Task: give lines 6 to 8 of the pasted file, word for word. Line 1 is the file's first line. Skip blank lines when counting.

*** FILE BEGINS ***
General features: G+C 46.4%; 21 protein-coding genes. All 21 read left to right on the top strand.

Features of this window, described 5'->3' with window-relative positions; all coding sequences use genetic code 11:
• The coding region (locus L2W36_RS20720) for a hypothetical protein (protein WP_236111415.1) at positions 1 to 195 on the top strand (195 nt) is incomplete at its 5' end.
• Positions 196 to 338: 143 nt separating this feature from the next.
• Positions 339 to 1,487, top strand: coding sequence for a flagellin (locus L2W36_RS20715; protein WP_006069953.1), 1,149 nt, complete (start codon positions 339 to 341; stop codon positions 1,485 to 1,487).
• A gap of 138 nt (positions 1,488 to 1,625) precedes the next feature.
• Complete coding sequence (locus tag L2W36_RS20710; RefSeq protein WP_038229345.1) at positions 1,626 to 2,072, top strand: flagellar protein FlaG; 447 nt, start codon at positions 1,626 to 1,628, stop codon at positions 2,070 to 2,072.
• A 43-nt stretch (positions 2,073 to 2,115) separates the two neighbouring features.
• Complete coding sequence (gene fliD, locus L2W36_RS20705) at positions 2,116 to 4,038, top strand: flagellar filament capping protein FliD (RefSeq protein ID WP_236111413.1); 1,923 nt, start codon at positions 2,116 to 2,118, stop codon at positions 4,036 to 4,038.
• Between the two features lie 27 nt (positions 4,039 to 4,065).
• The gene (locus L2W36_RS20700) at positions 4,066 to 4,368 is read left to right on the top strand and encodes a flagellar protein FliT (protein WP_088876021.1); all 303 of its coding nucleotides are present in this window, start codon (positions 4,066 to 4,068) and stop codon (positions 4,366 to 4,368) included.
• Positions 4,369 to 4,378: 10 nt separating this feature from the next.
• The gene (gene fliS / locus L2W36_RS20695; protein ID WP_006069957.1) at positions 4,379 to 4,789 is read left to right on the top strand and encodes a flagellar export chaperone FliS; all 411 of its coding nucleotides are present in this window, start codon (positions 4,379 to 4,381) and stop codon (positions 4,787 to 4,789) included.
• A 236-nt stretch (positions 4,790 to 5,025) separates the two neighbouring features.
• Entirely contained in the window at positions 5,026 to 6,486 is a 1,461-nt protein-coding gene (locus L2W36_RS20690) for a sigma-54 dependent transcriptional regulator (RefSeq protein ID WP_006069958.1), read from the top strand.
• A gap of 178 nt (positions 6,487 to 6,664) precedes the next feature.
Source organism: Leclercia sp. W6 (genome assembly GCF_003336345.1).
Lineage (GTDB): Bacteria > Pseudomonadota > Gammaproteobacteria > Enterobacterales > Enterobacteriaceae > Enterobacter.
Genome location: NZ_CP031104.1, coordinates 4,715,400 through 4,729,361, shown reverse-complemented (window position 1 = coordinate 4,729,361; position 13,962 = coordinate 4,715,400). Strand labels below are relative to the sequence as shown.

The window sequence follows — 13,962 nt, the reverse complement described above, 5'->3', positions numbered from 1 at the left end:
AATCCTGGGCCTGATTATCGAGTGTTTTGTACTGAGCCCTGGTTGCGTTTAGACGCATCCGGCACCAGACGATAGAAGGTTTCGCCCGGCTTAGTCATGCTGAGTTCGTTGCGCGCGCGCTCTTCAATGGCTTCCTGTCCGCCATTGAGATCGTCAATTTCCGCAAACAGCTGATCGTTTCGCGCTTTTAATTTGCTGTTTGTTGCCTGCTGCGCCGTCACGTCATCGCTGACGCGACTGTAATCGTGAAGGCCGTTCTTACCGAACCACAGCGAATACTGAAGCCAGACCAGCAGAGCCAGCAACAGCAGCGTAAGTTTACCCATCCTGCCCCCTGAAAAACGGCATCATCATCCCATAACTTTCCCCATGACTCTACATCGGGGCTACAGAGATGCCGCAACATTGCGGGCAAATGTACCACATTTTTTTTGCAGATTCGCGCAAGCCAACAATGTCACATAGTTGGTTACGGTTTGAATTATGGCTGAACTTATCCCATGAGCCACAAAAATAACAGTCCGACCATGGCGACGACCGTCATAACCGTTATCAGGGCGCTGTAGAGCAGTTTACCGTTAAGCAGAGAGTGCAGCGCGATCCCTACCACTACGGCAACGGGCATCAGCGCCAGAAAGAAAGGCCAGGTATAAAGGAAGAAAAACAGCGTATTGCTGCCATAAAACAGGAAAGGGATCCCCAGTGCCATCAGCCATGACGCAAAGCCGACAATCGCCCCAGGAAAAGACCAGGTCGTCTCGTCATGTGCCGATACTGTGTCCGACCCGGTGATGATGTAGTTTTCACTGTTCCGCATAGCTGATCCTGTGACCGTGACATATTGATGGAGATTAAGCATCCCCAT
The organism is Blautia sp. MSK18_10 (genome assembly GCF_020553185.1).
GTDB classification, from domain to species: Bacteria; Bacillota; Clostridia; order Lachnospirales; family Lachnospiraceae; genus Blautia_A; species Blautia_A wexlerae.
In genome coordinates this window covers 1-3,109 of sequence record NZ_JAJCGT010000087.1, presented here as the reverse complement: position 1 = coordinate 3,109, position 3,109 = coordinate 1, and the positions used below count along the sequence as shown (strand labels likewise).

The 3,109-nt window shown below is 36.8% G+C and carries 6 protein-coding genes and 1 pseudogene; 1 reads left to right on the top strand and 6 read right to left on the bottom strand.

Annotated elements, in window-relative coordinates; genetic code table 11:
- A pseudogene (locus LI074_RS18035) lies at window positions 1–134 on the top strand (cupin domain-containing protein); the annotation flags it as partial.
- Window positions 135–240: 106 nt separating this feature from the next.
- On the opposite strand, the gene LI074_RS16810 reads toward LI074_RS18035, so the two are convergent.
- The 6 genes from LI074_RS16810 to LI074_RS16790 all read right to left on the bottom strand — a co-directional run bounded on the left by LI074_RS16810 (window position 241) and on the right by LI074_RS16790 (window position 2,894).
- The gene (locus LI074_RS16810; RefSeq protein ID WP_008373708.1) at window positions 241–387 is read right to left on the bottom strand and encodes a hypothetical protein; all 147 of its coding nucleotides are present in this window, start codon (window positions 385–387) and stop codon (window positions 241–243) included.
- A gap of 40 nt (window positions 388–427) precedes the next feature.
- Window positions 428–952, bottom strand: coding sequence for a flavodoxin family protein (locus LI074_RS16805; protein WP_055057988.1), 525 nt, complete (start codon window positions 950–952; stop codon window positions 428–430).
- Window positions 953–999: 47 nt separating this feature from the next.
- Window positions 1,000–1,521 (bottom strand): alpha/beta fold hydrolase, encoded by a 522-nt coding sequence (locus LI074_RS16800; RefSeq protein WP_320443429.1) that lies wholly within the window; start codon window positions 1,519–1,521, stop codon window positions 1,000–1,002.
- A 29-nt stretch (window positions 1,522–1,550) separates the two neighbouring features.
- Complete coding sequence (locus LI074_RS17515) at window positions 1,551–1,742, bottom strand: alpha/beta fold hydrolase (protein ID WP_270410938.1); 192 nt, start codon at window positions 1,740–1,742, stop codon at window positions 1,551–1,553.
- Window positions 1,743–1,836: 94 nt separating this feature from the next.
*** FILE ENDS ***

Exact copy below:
• A gap of 138 nt (positions 1,488 to 1,625) precedes the next feature.
• Complete coding sequence (locus tag L2W36_RS20710; RefSeq protein WP_038229345.1) at positions 1,626 to 2,072, top strand: flagellar protein FlaG; 447 nt, start codon at positions 1,626 to 1,628, stop codon at positions 2,070 to 2,072.
• A 43-nt stretch (positions 2,073 to 2,115) separates the two neighbouring features.